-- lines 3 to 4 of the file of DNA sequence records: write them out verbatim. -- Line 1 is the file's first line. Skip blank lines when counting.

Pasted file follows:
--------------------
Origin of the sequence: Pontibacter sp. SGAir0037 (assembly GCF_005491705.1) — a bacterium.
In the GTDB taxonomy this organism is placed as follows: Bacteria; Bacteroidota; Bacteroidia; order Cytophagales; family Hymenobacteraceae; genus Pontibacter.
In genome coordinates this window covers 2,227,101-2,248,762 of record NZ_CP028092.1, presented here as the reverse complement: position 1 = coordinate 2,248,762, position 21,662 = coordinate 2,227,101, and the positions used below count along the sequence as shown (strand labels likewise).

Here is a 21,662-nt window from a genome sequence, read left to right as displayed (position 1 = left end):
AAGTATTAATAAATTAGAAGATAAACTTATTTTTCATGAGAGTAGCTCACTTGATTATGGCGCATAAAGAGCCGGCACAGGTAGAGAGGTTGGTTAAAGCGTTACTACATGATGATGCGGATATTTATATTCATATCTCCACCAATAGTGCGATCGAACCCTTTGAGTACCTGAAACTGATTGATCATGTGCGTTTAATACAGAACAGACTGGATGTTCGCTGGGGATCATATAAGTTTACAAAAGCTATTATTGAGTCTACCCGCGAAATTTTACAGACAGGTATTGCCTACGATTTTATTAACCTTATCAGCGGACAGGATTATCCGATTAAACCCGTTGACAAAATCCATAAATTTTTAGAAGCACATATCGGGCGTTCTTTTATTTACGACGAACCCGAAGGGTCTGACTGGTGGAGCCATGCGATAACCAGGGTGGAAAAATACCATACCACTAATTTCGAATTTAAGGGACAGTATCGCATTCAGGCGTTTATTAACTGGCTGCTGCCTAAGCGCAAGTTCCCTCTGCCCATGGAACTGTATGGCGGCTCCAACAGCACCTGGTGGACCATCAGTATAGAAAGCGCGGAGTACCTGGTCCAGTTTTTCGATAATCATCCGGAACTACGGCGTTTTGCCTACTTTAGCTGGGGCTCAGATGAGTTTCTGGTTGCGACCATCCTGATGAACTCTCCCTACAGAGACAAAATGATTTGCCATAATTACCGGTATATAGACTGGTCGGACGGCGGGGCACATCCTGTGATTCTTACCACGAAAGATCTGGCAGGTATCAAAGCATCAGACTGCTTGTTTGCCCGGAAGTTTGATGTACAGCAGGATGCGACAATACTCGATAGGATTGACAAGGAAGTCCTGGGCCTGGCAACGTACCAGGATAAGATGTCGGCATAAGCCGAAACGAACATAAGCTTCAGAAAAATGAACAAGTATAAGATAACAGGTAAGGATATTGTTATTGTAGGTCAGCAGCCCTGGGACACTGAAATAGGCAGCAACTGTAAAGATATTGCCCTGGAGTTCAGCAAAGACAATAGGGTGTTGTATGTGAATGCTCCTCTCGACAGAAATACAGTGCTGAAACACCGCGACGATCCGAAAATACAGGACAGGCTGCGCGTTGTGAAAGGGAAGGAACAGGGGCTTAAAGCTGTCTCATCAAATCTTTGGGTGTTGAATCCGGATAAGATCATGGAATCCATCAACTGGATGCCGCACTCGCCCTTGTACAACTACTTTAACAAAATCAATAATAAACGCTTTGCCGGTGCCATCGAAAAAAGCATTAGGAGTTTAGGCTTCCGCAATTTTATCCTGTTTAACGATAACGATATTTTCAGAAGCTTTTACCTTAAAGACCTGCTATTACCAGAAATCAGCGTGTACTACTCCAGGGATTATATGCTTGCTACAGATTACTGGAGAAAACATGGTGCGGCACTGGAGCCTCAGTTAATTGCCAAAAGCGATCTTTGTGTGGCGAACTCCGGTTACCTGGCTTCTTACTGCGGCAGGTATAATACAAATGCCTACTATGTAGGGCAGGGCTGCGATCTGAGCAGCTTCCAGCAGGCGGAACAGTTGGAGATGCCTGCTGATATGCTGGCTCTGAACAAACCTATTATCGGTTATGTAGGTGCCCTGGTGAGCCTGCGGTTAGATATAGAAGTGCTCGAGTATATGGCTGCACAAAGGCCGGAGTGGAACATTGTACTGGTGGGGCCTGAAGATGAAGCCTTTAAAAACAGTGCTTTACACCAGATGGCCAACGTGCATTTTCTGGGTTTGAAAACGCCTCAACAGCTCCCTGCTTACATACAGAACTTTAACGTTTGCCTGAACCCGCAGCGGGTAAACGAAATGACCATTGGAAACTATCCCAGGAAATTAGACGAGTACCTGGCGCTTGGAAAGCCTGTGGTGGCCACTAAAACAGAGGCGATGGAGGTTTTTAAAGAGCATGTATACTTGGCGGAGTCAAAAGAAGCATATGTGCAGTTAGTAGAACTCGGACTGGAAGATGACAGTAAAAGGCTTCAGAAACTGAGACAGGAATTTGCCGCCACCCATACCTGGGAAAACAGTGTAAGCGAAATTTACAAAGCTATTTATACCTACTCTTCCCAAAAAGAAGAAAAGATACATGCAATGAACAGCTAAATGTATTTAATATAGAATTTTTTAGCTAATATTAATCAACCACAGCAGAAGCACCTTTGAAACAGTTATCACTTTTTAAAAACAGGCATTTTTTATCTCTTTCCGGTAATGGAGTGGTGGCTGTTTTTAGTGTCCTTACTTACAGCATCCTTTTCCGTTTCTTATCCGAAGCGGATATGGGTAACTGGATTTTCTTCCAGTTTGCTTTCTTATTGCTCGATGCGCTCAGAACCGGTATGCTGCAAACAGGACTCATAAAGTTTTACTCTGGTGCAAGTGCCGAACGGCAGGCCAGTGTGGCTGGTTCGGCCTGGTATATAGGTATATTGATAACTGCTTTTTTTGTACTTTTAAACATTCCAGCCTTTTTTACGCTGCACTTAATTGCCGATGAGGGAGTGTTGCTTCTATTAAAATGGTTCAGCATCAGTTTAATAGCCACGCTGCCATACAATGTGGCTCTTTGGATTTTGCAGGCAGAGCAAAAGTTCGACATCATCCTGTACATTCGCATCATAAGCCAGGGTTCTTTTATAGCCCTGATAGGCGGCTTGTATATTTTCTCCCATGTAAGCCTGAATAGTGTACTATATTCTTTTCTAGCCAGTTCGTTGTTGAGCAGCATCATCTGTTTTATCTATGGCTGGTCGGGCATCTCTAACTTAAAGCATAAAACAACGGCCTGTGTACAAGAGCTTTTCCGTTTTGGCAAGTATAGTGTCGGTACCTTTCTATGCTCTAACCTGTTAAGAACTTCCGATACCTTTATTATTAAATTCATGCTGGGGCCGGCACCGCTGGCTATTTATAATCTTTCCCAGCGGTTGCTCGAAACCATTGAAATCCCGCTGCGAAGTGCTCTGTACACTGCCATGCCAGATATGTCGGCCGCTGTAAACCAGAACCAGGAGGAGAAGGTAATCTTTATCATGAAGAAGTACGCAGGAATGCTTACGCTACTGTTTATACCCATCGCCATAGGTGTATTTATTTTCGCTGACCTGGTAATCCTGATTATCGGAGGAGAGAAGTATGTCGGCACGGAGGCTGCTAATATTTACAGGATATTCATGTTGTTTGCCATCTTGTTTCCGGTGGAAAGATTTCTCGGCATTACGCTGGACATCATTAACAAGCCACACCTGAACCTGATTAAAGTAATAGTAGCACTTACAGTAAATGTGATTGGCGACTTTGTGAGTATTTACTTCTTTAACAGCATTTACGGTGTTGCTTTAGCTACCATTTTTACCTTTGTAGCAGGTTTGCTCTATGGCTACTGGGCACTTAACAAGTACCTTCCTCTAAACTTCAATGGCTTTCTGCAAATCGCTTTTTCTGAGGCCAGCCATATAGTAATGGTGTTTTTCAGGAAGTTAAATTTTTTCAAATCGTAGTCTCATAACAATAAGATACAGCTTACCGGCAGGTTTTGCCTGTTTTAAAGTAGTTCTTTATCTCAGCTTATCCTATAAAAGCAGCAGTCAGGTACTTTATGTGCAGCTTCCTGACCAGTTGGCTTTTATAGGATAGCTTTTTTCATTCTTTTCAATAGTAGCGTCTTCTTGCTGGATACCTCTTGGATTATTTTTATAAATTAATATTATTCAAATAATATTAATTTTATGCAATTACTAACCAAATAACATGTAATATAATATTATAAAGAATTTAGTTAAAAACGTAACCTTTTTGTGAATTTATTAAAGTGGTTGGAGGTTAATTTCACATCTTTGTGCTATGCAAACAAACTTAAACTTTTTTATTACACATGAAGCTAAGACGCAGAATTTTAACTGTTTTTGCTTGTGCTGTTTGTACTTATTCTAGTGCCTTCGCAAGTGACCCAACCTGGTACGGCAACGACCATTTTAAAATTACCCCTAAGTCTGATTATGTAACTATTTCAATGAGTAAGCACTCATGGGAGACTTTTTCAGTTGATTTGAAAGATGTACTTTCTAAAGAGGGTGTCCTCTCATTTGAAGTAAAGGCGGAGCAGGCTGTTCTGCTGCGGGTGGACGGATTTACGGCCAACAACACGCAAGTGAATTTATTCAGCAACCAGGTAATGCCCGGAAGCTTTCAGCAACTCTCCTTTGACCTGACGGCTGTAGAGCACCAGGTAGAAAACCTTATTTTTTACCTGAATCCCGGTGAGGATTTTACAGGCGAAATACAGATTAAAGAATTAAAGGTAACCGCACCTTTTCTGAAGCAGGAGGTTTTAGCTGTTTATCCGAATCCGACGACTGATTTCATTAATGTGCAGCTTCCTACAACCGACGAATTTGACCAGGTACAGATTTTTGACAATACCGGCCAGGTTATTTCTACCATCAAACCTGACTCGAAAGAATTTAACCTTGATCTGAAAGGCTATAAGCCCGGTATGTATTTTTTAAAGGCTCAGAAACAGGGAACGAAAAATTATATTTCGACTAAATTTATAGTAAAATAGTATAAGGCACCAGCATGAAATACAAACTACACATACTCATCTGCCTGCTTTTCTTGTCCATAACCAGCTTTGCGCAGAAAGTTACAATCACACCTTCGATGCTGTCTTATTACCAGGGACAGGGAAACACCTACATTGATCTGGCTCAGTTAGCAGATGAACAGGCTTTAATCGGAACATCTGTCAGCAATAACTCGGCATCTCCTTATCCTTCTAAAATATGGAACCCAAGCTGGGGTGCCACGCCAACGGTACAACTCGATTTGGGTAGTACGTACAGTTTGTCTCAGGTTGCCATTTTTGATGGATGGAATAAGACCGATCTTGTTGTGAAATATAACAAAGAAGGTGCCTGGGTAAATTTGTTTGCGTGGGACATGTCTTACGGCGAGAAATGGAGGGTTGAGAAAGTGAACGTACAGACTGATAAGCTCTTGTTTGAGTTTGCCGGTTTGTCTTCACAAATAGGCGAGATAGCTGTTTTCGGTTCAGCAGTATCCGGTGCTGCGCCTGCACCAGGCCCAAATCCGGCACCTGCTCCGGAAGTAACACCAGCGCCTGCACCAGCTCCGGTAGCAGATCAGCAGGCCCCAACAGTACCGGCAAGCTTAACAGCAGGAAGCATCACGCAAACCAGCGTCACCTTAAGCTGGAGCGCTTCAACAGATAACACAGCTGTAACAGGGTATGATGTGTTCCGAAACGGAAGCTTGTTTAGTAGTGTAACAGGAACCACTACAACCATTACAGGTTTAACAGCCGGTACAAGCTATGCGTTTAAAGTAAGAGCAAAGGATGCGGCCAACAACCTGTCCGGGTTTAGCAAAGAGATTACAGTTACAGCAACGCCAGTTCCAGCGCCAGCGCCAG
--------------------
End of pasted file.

In genome coordinates this window covers 2,227,101-2,248,762 of record NZ_CP028092.1, presented here as the reverse complement: position 1 = coordinate 2,248,762, position 21,662 = coordinate 2,227,101, and the positions used below count along the sequence as shown (strand labels likewise).

Here is a 21,662-nt window from a genome sequence, read left to right as displayed (position 1 = left end):